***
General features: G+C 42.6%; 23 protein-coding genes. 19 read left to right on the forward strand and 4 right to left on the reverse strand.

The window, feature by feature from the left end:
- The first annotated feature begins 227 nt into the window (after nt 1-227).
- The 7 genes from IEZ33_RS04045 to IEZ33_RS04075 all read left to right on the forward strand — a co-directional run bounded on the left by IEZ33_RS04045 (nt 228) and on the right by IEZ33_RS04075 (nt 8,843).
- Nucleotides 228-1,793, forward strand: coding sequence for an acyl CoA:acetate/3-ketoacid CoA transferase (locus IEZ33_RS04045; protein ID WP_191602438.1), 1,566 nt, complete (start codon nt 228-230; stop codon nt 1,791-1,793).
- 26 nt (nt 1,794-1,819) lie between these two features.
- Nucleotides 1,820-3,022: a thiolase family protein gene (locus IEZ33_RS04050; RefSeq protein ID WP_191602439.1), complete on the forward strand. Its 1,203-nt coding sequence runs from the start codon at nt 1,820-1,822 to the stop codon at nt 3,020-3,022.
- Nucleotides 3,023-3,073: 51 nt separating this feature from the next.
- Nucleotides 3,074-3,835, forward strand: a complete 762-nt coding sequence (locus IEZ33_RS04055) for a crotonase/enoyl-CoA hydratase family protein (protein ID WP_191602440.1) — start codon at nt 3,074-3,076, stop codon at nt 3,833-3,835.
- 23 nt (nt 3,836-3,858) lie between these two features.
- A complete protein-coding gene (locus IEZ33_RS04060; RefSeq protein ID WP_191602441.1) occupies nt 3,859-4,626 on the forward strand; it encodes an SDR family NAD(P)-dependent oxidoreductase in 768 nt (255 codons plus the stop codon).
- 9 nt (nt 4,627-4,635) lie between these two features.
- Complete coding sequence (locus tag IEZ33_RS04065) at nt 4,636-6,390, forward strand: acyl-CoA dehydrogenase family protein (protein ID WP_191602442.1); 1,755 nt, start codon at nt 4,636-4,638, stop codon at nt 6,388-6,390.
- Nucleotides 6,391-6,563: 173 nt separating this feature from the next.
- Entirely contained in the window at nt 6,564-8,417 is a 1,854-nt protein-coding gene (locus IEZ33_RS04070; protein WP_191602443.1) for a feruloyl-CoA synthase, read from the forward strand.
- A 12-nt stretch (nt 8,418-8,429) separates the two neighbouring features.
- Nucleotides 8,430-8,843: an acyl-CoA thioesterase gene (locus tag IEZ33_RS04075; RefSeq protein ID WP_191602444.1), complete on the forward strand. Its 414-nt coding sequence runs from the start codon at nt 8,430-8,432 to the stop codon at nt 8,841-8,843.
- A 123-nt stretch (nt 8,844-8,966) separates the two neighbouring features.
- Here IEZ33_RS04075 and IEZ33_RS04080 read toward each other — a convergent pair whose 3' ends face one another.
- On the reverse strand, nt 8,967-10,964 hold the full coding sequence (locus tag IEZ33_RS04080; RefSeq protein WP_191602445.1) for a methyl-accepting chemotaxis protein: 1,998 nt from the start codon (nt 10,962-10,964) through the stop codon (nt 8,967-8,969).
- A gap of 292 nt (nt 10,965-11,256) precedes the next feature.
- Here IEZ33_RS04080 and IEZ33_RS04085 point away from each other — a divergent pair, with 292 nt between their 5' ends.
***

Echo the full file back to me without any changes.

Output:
General features: G+C 42.6%; 23 protein-coding genes. 19 read left to right on the forward strand and 4 right to left on the reverse strand.

The window, feature by feature from the left end:
- The first annotated feature begins 227 nt into the window (after nt 1-227).
- The 7 genes from IEZ33_RS04045 to IEZ33_RS04075 all read left to right on the forward strand — a co-directional run bounded on the left by IEZ33_RS04045 (nt 228) and on the right by IEZ33_RS04075 (nt 8,843).
- Nucleotides 228-1,793, forward strand: coding sequence for an acyl CoA:acetate/3-ketoacid CoA transferase (locus IEZ33_RS04045; protein ID WP_191602438.1), 1,566 nt, complete (start codon nt 228-230; stop codon nt 1,791-1,793).
- 26 nt (nt 1,794-1,819) lie between these two features.
- Nucleotides 1,820-3,022: a thiolase family protein gene (locus IEZ33_RS04050; RefSeq protein ID WP_191602439.1), complete on the forward strand. Its 1,203-nt coding sequence runs from the start codon at nt 1,820-1,822 to the stop codon at nt 3,020-3,022.
- Nucleotides 3,023-3,073: 51 nt separating this feature from the next.
- Nucleotides 3,074-3,835, forward strand: a complete 762-nt coding sequence (locus IEZ33_RS04055) for a crotonase/enoyl-CoA hydratase family protein (protein ID WP_191602440.1) — start codon at nt 3,074-3,076, stop codon at nt 3,833-3,835.
- 23 nt (nt 3,836-3,858) lie between these two features.
- A complete protein-coding gene (locus IEZ33_RS04060; RefSeq protein ID WP_191602441.1) occupies nt 3,859-4,626 on the forward strand; it encodes an SDR family NAD(P)-dependent oxidoreductase in 768 nt (255 codons plus the stop codon).
- 9 nt (nt 4,627-4,635) lie between these two features.
- Complete coding sequence (locus tag IEZ33_RS04065) at nt 4,636-6,390, forward strand: acyl-CoA dehydrogenase family protein (protein ID WP_191602442.1); 1,755 nt, start codon at nt 4,636-4,638, stop codon at nt 6,388-6,390.
- Nucleotides 6,391-6,563: 173 nt separating this feature from the next.
- Entirely contained in the window at nt 6,564-8,417 is a 1,854-nt protein-coding gene (locus IEZ33_RS04070; protein WP_191602443.1) for a feruloyl-CoA synthase, read from the forward strand.
- A 12-nt stretch (nt 8,418-8,429) separates the two neighbouring features.
- Nucleotides 8,430-8,843: an acyl-CoA thioesterase gene (locus tag IEZ33_RS04075; RefSeq protein ID WP_191602444.1), complete on the forward strand. Its 414-nt coding sequence runs from the start codon at nt 8,430-8,432 to the stop codon at nt 8,841-8,843.
- A 123-nt stretch (nt 8,844-8,966) separates the two neighbouring features.
- Here IEZ33_RS04075 and IEZ33_RS04080 read toward each other — a convergent pair whose 3' ends face one another.
- On the reverse strand, nt 8,967-10,964 hold the full coding sequence (locus tag IEZ33_RS04080; RefSeq protein WP_191602445.1) for a methyl-accepting chemotaxis protein: 1,998 nt from the start codon (nt 10,962-10,964) through the stop codon (nt 8,967-8,969).
- A gap of 292 nt (nt 10,965-11,256) precedes the next feature.
- Here IEZ33_RS04080 and IEZ33_RS04085 point away from each other — a divergent pair, with 292 nt between their 5' ends.